My story is just me. When I apply for The Anthology I don’t give a twenty-page fairy tale, I go “Hey, here’s a ramble of indeterminate meaning, have fun!” And that’s what I’ve been doing for a decade. When I was entering first grade, my teacher asked me to go to our books and find a word and read it aloud. She expected me to say “a” or “the,” but I said “mechanic.” So precious, so special. And when have I written about mechanics? The only time I’ve written about mechanics is when I share that story!
It was embarrassing. It is embarrassing, I don’t know. This is the heart-on-sleeve life. This is the giant bundle of nerves and the unexpected, because my only plans in life are to be myself! God knows what that means. I am infinitely more dangerous than I ever expected and the student publications board ever expected, because I’m not a contented partner in a stable relationship of half a decade, I’m not universally nice, I’m not the saint I’ve spent a quarter-century hoping I’d be. I sit in front of class breathing in and out as slowly as possible because I know that when the professor tells us we’re dismissed, I’m going to turn around to the girl sitting behind me to ask her out. And I think, you know, the worst that can happen is to be rejected and sigh and move on, but those fears from grade school are brought up all over again when with a shift of the eyes and a shift of the feet I’m suddenly labeled as the villain once more. Because I have the nerve, the gall, to reveal for a mere second that I’m not loveless and above it all. And I’m told all over again that all those pills I take, all that reading I’ve done, all that time huddled in the corner of my abandoned apartment contacting my eyes to the tile floor is for jack shit because I am not a Gator and I am a failure of a Bear. I’m not just unattractive (that’s okay!), I’m repulsive because I do not for a second fall into any appropriate camp. Who do you think I hang out with on the weekends? D.I.Y. Who do I tell secrets to? Look at this page, D.I.Y. Why am I not dead yet? D.I.Y.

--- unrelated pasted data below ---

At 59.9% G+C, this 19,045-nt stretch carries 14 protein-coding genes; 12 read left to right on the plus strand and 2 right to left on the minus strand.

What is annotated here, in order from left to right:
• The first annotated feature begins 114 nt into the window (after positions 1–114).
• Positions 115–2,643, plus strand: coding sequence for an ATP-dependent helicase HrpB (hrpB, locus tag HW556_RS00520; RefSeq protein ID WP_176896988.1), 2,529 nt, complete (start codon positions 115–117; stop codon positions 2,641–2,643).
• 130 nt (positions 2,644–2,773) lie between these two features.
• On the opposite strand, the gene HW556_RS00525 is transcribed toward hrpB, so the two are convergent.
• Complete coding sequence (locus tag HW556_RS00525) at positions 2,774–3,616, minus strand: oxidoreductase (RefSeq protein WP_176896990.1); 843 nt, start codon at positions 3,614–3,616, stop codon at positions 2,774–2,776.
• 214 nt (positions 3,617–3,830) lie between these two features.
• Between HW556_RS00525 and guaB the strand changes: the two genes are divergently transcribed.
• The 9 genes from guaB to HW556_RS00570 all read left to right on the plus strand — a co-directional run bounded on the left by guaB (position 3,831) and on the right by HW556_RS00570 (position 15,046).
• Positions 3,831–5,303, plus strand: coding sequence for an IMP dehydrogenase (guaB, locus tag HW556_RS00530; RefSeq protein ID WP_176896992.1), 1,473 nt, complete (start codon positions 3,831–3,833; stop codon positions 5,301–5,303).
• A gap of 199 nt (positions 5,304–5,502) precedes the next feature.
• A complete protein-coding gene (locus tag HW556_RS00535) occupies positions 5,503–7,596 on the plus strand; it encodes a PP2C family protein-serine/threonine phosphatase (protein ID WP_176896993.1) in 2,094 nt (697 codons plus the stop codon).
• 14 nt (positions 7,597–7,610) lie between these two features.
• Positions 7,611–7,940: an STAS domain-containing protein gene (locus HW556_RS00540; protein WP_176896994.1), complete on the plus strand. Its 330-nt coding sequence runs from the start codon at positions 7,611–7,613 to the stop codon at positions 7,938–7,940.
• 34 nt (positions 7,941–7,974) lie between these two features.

I audibly sigh and silently laugh when those pictures of my aubergines show up online with the red cups and the busy hands because they think they’re different, that they’re punk by giving money to multibillion dollar conglomerations Pabst Brewing Company and Philip Morris International. Punk is always the opposite of something. The opposite of authority, of teachers, of parents. Well, ha ha ha, when every son is prodigal the actual punk is at home with his headphones on. The absence of sides. You think the opposite of left is right, the opposite of right is left, but the opposite is tearing down the fence and realizing that the universe is an ever expanding ball. This is my cake and it is delicious.
Table for one. Fettucini alfredo with Foucault and Kierkegaard. A walk around the park. One hundred and ninety items in the queue. The neighbors don’t exist. Economic control, social control. A friend thinks of a friend and wonders what he’s up to, but no reply. If that’s not rebellion, I don’t know what is.